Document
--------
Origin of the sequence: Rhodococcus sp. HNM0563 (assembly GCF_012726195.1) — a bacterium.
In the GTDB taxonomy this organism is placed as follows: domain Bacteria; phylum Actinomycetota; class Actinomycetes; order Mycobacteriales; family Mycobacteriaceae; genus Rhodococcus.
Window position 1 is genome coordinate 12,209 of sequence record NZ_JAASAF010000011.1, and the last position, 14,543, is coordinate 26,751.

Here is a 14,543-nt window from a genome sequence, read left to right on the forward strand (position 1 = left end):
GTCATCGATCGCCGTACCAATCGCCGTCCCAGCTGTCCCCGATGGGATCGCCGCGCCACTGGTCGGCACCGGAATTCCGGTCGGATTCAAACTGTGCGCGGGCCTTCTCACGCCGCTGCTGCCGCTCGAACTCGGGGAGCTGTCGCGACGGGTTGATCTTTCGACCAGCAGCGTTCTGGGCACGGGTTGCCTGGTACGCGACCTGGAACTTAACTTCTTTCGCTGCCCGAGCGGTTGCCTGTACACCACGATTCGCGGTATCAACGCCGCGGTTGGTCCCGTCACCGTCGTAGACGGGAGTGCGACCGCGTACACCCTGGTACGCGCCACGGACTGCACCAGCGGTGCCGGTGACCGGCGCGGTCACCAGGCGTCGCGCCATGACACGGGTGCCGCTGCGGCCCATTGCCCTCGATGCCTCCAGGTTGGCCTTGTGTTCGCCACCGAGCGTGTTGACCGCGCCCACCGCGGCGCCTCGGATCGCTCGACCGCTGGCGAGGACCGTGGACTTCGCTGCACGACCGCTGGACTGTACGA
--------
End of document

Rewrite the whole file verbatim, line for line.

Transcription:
Origin of the sequence: Rhodococcus sp. HNM0563 (assembly GCF_012726195.1) — a bacterium.
In the GTDB taxonomy this organism is placed as follows: domain Bacteria; phylum Actinomycetota; class Actinomycetes; order Mycobacteriales; family Mycobacteriaceae; genus Rhodococcus.
Window position 1 is genome coordinate 12,209 of sequence record NZ_JAASAF010000011.1, and the last position, 14,543, is coordinate 26,751.

Here is a 14,543-nt window from a genome sequence, read left to right on the forward strand (position 1 = left end):
GTCATCGATCGCCGTACCAATCGCCGTCCCAGCTGTCCCCGATGGGATCGCCGCGCCACTGGTCGGCACCGGAATTCCGGTCGGATTCAAACTGTGCGCGGGCCTTCTCACGCCGCTGCTGCCGCTCGAACTCGGGGAGCTGTCGCGACGGGTTGATCTTTCGACCAGCAGCGTTCTGGGCACGGGTTGCCTGGTACGCGACCTGGAACTTAACTTCTTTCGCTGCCCGAGCGGTTGCCTGTACACCACGATTCGCGGTATCAACGCCGCGGTTGGTCCCGTCACCGTCGTAGACGGGAGTGCGACCGCGTACACCCTGGTACGCGCCACGGACTGCACCAGCGGTGCCGGTGACCGGCGCGGTCACCAGGCGTCGCGCCATGACACGGGTGCCGCTGCGGCCCATTGCCCTCGATGCCTCCAGGTTGGCCTTGTGTTCGCCACCGAGCGTGTTGACCGCGCCCACCGCGGCGCCTCGGATCGCTCGACCGCTGGCGAGGACCGTGGACTTCGCTGCACGACCGCTGGACTGTACGA